I think it would be wonderful if you were to lecture and write on the philosophy of the CTF theory. From the start, so many thinkers - Kierkegaard, Kant, Nietzsche, Jaspers, Schopenhauer, Heidegger; as well as Jung - were reflected in your writings; I could scarcely believe that so many thinkers could be enfolded and contained within your theory. I had even imagined you lecturing at one of the American Philosophical Association symposiums ( my husband and I attended in New York City, Boston --alas, I must renew my membership) because so many are interested in Consciousness Studies. Even a work like Schopenhauer's "The World as Will and Ideation" mirrors back your theory, as does Heidegger's "Language, Poetry and Thought" (and in particular his study of the poet Holderlin). Even to look at it from a vulgar and mercenary perspective (a view I actually do not usually entertain) there is quite a market which could be tapped into(the entire lecture circuit of philsophy of consciousness studies, as well as the philsophy of time, and of the self. Always looking for keynote speakers, essays, books--can't help mentioning all of this as two of my mentors have been published and anthologized internationally, and both presided over chapters of the APA and regional societies of philosophy) --Well, all of this is just "grist for the mill"--but from the start I saw that in certain passages in your first essay (which I read before the book) you had moments in which you spoke as a philosopher of some import and stature. I know it when I see it.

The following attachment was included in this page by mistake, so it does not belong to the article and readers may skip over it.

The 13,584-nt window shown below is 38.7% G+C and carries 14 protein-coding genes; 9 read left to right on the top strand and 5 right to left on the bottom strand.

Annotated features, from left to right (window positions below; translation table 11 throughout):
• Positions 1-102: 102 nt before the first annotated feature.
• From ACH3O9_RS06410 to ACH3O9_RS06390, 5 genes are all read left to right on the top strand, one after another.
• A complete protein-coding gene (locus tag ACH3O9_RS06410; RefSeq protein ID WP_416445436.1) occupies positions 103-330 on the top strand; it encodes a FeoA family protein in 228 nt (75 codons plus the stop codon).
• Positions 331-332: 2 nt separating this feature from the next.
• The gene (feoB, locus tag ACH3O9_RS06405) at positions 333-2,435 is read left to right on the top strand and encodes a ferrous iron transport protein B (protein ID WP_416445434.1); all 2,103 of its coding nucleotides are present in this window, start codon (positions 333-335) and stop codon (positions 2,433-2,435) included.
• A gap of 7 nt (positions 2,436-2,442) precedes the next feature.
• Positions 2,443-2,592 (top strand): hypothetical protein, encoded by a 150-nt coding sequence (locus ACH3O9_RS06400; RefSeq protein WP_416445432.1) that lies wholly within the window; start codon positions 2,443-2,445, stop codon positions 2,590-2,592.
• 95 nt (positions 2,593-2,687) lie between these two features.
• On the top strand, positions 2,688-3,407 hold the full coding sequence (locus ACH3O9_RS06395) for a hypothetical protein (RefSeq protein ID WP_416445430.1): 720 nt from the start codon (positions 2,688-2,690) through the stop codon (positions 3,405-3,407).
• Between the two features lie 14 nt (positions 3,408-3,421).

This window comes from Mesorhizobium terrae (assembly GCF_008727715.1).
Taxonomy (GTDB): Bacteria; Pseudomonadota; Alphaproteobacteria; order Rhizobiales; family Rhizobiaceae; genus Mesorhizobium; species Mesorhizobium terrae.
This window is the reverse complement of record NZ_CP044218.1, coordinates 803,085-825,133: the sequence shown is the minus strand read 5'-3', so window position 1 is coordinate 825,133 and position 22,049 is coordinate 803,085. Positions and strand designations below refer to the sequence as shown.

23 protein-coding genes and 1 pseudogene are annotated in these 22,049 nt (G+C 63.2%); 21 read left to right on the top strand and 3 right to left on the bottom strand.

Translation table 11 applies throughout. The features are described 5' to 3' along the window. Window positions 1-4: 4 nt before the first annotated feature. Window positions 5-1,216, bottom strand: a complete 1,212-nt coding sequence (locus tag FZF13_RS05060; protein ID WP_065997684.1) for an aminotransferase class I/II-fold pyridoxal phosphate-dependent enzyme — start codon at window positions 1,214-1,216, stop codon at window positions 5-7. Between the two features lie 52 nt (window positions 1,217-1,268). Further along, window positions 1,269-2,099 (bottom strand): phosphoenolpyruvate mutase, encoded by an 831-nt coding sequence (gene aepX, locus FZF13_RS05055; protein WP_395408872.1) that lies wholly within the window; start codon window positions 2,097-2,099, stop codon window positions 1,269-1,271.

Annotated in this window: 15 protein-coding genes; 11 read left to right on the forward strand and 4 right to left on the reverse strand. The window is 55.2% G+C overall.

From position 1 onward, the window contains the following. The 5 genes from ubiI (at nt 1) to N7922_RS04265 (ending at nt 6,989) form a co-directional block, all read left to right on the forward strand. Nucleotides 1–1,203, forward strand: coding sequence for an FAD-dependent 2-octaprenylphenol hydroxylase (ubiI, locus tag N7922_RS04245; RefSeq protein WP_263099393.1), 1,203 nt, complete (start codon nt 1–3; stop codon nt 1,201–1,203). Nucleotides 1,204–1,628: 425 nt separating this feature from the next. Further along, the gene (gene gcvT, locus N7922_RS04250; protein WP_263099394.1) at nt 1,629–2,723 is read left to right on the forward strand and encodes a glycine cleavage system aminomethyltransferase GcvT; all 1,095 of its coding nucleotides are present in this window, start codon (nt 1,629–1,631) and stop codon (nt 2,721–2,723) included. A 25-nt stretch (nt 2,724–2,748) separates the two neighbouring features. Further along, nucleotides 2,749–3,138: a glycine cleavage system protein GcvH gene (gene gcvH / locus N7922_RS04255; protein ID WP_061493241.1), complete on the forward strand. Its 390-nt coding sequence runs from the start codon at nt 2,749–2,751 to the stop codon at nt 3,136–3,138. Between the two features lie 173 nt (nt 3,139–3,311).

SM Kovalinsky said...

Tony: I also wanted to add that - as you probably know from your own University studies - there is an entire branch of philosophy (phenomenology) which is dedicated to discourse about the contents of consciousness. And there is also the idea set forth by the neoKantians that consciousness precedes reality, shapes it via perception, and gives rise to it: very much as Fichte asserts. And Heidegger has very poetic and profound insights regarding Kant's own assertion that "the world is empirically real, but transcendentally ideal"--all more grist for the mill.

Anthony Peake said...

Susan Marie,

Things are so synchronistic sometimes that it scares me. Yesterday afternoon I worked on a book synopsis for my third book. My publisher wishes me to write a 'self-help' book suggesting ways in which the reader may be able to contact their Daemon. Whilst doing so I came to the conclusion that I fourth book is also possible - one in which I review the philosophical antecedents of CTF. I wrote a list of philosophers whose work I considered to be itladian and I came up with a very similar list. Indeed after your suggestion I am considering making this my third book.